Sunday, August 28, 2011

Publish in Print or on the 'Net? Part 2

Publishing via the 'Net

We've touched on the expensive way of getting published so now we'll get into the cheapest or “freeiest” (I know, there's no such word) method of publishing.

The World Wide Web offers budding authors a chance to get their works published and possibly reach more people than is possible with print books and there are several ways of going about it. Let's explore them:

a.) Make your own website - This is probably the most expensive way to get published on the 'net. You purchase a site or pay to obtain the rights to a site and write your books/articles there. One advantage of getting a website is the freedom to design the site as you want it. As with a book's cover, how you design your website may influence if people will visit or pass it by.

You can write your book so that anyone can read them for free or you can offer people a short glimpse into your books and have them buy the whole book if they find it interesting enough. There are also other ways to make money from these sites other than selling. If your site draws in a lot of visitors, you can have businesses advertise on your site and you can earn from either the mere posting of the ad or get a small cut whenever someone clicks on an ad. Some people have earned enough from blogs that they can afford to leave their regular jobs. Be warned, however, these people are usually the exceptions. There are lots of bloggers out there and quite a number are interested in making money out of their postings.

b.) Create a blog - There are lots of blog sites where you can post your stories or whatevers for anyone to read. If you're only interested in sharing your work and not in earning from them, this is probably the best way to go. If you're still interested in earning a little off the side, you can put advertisements on your blog. You can get Google Adsense to put ads in your site and pay you a small (and I mean "small") fee whenever someone clicks on an ad. As the site owner, you dictate where these ads appear. You can put them where they don't interfere with your writings or you can put them where they can easily draw the visitor's attention.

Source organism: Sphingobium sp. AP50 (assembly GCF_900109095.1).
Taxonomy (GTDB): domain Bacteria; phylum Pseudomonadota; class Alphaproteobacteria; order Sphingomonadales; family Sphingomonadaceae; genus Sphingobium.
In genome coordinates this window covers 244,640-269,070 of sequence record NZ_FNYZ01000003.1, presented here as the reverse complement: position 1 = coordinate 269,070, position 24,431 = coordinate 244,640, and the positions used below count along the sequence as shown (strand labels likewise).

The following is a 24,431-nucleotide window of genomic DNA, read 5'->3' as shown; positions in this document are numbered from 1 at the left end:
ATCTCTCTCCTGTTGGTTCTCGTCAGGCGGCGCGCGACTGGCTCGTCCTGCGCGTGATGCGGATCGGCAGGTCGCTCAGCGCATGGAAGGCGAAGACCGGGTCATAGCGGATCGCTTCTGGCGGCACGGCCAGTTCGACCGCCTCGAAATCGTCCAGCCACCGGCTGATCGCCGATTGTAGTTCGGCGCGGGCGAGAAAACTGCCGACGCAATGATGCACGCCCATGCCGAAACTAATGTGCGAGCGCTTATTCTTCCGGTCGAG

c.) Contribute articles to a webzine - This is a magazine on the web. One advantage of contributing to a webzine is that you have ready access to their readers. This is where I first got published...sort of. An editor asked for people who wanted to provide answers or insights to certain matters and I responded. I did this several times before the editor moved on to other things. Seeing my comments on the web and print version was a very satisfying experience.

eBook Publishing

There's one other method of getting your book to readers that I'd like to share and it's ebook publishing. An ebook publisher is similar to a regular publisher except that they will produce an ebook out of your piece instead of a print book. An ebook can be read on a computer or electronic reader like the Kindle, the Apple iPad or other similar tablet computer. Potentially, an ebook has a larger reach than a print book because millions of people access the internet at any given time whereas maybe a few tens or hundred thousands of people are inside bookstores at the same time.

There are two types of ebook publishers: full service publishers and you, the independent publisher (aka: indie publisher).

A full service publisher will proofread and edit your book, create an electronic cover and format it for reading on a number of readers. They'll also take care of distribution. Since they provide some service, ebook publishers tend to give smaller royalties though it's still more substantial than print book publishers, in the order of about 50%.

Now we're into what I call ebook self-publishing. Similar to self-publishing print books, you do everything or you hire someone to proofread and format the book and design the cover. The only advantage to doing it yourself is that it's free. Lots of authors do this and if you're a good enough English writer, a fair graphic artist and knowledgeable with formatting, this is the preferred way to publish.

A word about formatting. There are several formats out there that are designed to work with specific readers. A .doc file works with MS Word though this is not the preferred reader for ebooks. There's pdf for Adobe Reader (or any other pdf reading software), txt for Notepad, epub for the Apple iPad, and a few more.

Once you've gone through your book with a fine toothed comb, acquired or created a satisfactory cover and formatted your book, you're ready to distribute. This is done by submitting your ebook to a distributor.

Next in the series:

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